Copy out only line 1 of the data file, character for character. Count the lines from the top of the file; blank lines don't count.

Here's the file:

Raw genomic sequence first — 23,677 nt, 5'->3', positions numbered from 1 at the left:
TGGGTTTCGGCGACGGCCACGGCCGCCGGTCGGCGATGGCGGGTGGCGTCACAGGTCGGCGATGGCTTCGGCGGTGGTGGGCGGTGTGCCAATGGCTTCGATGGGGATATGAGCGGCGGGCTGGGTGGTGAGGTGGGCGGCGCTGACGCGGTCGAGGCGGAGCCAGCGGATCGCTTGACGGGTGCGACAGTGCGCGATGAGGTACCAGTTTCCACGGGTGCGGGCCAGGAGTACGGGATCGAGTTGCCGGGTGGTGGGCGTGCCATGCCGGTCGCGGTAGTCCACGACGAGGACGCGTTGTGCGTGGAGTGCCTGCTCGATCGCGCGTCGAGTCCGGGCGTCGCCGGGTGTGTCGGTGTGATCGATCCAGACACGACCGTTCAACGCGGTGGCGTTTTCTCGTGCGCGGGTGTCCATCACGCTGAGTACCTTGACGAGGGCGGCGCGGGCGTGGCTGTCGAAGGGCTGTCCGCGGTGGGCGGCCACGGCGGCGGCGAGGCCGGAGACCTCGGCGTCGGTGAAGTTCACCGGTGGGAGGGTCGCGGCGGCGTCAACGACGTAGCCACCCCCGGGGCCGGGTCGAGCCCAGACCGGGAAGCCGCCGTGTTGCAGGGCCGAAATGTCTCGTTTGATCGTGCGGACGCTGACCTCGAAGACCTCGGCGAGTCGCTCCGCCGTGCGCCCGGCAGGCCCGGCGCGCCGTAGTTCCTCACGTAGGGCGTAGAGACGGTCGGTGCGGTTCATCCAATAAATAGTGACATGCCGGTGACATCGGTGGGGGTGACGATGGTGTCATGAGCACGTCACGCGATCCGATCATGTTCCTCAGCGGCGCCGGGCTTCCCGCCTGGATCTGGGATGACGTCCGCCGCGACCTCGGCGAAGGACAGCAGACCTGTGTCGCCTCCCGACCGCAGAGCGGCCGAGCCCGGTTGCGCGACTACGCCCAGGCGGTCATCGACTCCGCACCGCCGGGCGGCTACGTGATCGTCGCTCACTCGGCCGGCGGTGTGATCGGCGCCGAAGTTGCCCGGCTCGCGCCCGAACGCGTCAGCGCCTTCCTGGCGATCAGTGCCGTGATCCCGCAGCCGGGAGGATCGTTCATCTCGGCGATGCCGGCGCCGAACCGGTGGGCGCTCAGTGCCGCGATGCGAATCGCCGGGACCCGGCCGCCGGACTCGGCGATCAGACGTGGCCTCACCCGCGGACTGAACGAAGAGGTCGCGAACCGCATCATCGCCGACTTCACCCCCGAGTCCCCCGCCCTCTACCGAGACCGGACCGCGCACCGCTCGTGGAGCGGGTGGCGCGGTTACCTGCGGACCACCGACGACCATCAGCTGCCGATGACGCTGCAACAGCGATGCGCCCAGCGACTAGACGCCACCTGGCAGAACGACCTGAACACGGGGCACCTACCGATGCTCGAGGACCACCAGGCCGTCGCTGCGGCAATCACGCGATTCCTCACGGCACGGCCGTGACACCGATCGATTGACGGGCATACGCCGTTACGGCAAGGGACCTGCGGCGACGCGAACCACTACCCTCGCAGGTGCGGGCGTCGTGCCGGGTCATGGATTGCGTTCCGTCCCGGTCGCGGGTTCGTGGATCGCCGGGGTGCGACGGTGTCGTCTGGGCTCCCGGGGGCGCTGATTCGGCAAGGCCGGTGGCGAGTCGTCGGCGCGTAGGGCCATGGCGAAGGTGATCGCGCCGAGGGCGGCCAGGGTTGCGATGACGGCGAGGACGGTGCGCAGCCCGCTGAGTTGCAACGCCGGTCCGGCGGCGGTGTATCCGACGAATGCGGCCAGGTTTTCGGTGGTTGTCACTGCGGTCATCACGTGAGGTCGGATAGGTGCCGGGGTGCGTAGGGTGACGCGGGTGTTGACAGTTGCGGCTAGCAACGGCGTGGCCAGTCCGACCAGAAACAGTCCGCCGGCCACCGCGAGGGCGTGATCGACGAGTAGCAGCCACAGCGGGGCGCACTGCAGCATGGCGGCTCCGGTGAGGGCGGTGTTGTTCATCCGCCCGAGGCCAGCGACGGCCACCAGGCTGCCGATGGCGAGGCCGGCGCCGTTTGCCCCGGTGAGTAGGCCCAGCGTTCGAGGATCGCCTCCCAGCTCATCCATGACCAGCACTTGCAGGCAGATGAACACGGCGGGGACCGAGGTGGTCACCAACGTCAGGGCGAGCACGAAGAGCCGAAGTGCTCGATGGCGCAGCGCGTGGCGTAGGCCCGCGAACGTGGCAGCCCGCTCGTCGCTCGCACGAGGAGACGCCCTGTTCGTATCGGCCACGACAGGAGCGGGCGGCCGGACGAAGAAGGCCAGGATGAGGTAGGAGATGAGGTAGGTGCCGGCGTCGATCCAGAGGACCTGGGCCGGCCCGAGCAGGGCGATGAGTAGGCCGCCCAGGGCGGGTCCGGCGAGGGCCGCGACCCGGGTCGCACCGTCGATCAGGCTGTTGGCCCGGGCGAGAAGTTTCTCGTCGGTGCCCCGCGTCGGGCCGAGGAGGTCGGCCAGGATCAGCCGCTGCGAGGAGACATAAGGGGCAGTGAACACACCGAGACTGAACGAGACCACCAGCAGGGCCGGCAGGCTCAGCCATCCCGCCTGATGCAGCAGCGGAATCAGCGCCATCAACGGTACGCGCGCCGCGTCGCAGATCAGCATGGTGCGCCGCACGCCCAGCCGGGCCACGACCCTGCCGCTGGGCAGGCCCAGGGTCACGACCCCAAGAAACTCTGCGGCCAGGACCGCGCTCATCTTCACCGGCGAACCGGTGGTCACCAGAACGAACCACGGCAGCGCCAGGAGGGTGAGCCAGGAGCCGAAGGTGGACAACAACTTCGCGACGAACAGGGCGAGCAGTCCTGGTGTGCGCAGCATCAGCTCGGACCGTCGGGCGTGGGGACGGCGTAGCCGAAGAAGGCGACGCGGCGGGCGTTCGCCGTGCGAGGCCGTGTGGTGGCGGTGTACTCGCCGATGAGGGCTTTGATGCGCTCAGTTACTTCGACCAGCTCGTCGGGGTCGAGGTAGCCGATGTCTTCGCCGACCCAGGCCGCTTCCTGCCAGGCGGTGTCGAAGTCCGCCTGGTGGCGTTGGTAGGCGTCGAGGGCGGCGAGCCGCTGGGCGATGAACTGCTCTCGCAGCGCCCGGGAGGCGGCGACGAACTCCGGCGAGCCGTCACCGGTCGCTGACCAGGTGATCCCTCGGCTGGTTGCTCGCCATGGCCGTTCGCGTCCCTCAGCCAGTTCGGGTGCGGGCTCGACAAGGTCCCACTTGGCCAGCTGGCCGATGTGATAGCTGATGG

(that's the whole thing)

Raw genomic sequence first — 23,677 nt, 5'->3', positions numbered from 1 at the left: